The Association between Urban Form and Ischemic Heart Disease: Evidence from Brisbane, Australia

Review Article

Austin J Public Health Epidemiol. 2015;2(1): 1014.

The Association between Urban Form and Ischemic Heart Disease: Evidence from Brisbane, Australia

Gudes O1,2*, Ball SJ3, Dur F4, Burke M5 and Varhol R6

1Department of Spatial Sciences, Curtin University, Australia

2Centre for Community Science, Griffith University, Australia

3Telethon Kids Institute, University of Western Australia, Australia

4Environment and Sustainability Branch, Logan City Council, Australia

5Urban Research Program, Griffith University, Australia

6Department of Health Policy & Management and Health Information Management, Curtin University, Australia

*Corresponding author: Gudes O, Department of Spatial Sciences, Curtin University and Centre for Community Science, Griffith Health Institute, Griffith University, Australia

Received: January 13, 2015; Accepted: March 28, 2015; Published: March 31, 2015


We measured the association between urban form and hospitalisation rates for Ischaemic Heart Disease (IHD), stratified by age and sex, and controlling for ethnicity, socioeconomic status, proximity to hospital and neighbourhood walkability. This was a retrospective cohort study of the proportion of people within the Brisbane area of Australia, which were hospitalised between 2006 to 2011 with a primary diagnosis of IHD. There were strong spatial patterns in the incidence of IHD. The importance of predictor variables differed by sex and age. Urban form was generally not a strong predictor. This study suggests no strong relationship was identified between urban form factors and ischemic heart disease using this research approach.

Keywords: Ischaemic heart disease; Urban form and structure; Spatial analysis


Ischaemic Heart Disease (IHD) is characterised by reduced blood supply to the heart. It is one of the most common causes of mortality world-wide, resulting in 11.2% of deaths globally in 2011 [1]. In Australia, IHD accounts for 16% of all deaths [2], placing it 9th internationally in terms of contribution to national burden of disease. Major risk factors of this disease include family history of coronary artery disease, diabetes, high blood pressure or atherosclerosis, smoking, poor nutrition (especially dietary fat intake), previous heart attack or stroke, obesity, hypertension, elevated cholesterol and/or low level of High Density Lipoprotein (HDL) [3].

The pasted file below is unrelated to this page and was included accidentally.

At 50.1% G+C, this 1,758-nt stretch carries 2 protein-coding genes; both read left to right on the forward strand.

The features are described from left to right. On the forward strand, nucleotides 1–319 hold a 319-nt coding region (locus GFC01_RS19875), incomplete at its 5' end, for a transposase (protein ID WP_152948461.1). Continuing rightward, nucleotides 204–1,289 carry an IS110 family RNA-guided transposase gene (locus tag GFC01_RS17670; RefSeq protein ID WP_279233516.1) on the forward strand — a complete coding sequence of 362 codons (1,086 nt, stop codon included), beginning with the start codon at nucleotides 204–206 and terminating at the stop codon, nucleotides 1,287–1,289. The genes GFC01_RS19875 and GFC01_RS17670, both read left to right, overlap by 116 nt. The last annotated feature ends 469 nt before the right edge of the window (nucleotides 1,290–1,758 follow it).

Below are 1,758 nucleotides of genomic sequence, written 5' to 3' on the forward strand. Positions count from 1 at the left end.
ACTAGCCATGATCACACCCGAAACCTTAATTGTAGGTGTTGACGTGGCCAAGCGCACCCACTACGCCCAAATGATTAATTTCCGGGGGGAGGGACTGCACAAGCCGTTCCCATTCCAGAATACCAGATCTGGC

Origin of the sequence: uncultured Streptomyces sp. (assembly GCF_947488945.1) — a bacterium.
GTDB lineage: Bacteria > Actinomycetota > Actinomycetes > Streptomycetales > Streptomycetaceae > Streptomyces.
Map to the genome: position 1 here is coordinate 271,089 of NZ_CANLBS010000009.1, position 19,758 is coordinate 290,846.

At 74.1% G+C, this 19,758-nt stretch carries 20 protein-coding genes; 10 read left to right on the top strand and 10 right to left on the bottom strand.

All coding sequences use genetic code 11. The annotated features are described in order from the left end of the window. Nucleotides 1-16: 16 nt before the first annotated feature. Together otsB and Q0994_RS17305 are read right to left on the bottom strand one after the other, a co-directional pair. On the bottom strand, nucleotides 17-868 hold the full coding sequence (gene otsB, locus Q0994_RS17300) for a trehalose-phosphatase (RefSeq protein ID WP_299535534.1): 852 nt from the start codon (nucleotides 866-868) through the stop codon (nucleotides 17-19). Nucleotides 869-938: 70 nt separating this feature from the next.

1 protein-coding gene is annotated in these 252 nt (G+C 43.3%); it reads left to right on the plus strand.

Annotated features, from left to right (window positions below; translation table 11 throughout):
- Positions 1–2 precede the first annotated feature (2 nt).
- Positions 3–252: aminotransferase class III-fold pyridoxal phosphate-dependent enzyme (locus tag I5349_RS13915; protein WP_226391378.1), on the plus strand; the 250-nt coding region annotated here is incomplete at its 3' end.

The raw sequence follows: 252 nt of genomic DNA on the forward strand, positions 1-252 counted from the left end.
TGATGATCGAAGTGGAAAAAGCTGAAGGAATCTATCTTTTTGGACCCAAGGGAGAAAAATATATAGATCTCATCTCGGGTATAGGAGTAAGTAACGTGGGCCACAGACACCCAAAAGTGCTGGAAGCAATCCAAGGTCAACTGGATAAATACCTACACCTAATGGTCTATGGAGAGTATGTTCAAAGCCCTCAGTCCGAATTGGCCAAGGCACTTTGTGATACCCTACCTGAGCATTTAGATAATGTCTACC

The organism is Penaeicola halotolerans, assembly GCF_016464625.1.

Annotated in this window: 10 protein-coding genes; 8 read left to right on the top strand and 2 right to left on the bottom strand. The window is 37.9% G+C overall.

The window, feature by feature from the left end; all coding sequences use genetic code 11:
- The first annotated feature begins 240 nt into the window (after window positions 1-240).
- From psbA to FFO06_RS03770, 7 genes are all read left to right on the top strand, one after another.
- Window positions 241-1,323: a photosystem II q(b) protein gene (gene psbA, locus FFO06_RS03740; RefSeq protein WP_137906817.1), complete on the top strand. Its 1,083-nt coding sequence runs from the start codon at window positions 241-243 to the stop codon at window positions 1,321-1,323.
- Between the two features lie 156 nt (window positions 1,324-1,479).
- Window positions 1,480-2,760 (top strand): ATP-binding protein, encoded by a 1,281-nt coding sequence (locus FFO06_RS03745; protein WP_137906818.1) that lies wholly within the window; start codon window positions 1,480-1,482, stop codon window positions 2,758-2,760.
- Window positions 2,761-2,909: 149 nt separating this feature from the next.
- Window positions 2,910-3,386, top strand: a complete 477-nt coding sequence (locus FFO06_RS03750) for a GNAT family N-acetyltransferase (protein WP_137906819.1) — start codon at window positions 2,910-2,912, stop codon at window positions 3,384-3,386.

The built environment is highlighted as a factor determining health outcomes, as part of a broader social determinants model of health [4], yet very little is known about the effects of urban form on IHD. It has recently been proposed that urban form (the physical shape and structure of a city that influences daily activity)is an important behavioural determinant [5]. Previous studies have related urban form to travel behaviour, walking and other forms of physical activity [6,7], air pollution [8] and obesity [9,10]. These effects may be of some significance for IHD. The aim of this study paper is to test for an association between urban form and the incidence of IHD in Brisbane, Australia’s third largest city. We also control for the effects of age, sex, ethnicity, socioeconomic status, proximity to hospital and neighbourhood walkability.

Methodological approach, design and settings

This study was a retrospective cohort study of spatial variation in the incidence of hospitalisations due to IHD in southern metropolitan Brisbane, Australia (Figure 1) from 1 January 2006 to 31 December 2011. Brisbane is the third largest city in Australia, with a population of 2.07 million in 2011 [11]. The spatial units were Statistical Local Areas (SLAs), as defined by the Australian Bureau of Statistics [11]. Here after the term “study area” refers to the 118 SLAs used for analysis (Figure 2).